The Gay History Of Cambridge University

The gay history of Cambridge University will be revealed in a public lecture this Wednesday at Lucy Cavendish College.

Freelance journalist Graeme Grant, who recently investigated the subject for an article in CAM Magazine, will be delivering the talk as part of national LGBT History Month, which is taking place this February.

Evidence for the University’s gay past can be found from as early as 1619, in a memorial in Gonville & Caius Chapel. It was commissioned by the college’s master Dr John Gostlin in memory of himself and his friend Dr Thomas Legge, sometime Vice-Chancellor of the University.

A flaming heart held aloft by two hands bears the inscription “Love joined them living. So may the earth join them in their burial. Oh Legge, Gostlin’s heart you still have with you”.

A similar monument can be found in Christ’s College Chapel, where John Finch and Thomas Baines, who met as students at the College in the 1640s, are buried in the same tomb and commemorated with an elaborate carving of a marriage knot.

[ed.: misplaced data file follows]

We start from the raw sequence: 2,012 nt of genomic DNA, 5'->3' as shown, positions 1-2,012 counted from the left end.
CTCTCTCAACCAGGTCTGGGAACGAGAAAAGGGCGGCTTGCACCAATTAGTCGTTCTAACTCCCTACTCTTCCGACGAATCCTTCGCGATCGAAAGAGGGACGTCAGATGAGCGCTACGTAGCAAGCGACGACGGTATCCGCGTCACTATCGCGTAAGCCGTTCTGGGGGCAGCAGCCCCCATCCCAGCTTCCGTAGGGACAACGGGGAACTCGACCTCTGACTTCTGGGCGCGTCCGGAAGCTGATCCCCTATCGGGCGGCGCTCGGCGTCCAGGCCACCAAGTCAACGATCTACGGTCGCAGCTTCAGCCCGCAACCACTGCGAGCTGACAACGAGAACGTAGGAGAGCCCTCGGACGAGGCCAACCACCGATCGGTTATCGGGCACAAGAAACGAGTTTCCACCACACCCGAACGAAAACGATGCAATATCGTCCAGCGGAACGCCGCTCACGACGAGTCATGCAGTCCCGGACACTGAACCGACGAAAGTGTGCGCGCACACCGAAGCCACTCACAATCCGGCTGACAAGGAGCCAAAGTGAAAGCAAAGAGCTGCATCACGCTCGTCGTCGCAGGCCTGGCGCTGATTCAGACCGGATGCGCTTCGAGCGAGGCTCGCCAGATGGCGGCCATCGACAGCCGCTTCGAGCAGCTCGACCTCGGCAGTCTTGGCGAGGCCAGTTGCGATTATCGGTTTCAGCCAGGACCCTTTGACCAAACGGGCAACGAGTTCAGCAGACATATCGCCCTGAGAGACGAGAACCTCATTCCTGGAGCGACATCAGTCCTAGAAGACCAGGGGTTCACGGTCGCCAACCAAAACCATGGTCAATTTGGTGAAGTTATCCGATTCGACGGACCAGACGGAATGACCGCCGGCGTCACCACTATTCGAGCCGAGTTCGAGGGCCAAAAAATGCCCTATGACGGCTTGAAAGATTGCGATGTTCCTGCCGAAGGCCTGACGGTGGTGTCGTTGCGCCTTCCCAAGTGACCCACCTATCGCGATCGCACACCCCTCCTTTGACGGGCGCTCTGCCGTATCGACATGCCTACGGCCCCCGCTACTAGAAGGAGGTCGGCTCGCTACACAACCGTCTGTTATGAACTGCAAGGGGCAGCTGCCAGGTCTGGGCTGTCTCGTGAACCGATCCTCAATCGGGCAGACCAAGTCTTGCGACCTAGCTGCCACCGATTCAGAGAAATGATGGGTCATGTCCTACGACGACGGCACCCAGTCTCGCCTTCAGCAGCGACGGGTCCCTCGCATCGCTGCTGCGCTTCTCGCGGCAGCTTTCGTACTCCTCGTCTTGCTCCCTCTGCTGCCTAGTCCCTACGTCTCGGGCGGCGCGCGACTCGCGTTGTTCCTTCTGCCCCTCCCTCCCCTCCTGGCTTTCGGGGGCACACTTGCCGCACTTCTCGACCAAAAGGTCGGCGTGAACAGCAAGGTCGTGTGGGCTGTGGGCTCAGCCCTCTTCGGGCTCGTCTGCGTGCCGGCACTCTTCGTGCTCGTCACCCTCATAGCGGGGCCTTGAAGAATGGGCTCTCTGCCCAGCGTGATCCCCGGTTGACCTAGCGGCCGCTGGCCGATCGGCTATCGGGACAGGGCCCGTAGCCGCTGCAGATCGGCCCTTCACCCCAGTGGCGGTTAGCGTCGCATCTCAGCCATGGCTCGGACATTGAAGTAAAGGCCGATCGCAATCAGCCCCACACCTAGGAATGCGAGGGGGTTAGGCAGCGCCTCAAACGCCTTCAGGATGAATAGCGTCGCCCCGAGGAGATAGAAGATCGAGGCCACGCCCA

Much of the work pioneering the acceptance of homosexuality was conducted by Cambridge men. Early socialist Edward Carpenter, who graduated from Trinity Hall in 1862, was a leading advocate of homosexual equality, expressing his views publicly, despite the illegality of homosexuality, in a number of books, including Love’s Coming of Age and The Intermediate Sex.

The idea of gay relationships as an ‘ecstatic communion of souls’ was popularised in the late 19th century by the historian and political activist Goldsworthy Lowes Dickinson, a fellow of King’s College. Now best known as one of the thinkers behind the forerunner to the United Nations, the League of Nations, he was best known in his lifetime for promoting this view in The Greek View of Life.

Cambridge students and graduates continue to work in this direction to the present day. St Catharine’s alumnus Sir Ian McKellen was one of the founding members of Stonewall and Cambridge has the reputation of being the most gay-friendly University in the country, with its LGBT Society reaching out to 1000 students.

Graeme Grant’s talk, Cambridge University’s Gay Past, is free and open to all. It will take place on Wednesday 20 February in the Wood-legh Room at Lucy Cavendish College. Directions to the room can be obtained from the Porters Lodge.

The talk is taking place as part of the events marking LGBT Month, which the University is participating in for the first time. Other events are being organised by the City Council and other public bodies.

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Written By James Huliq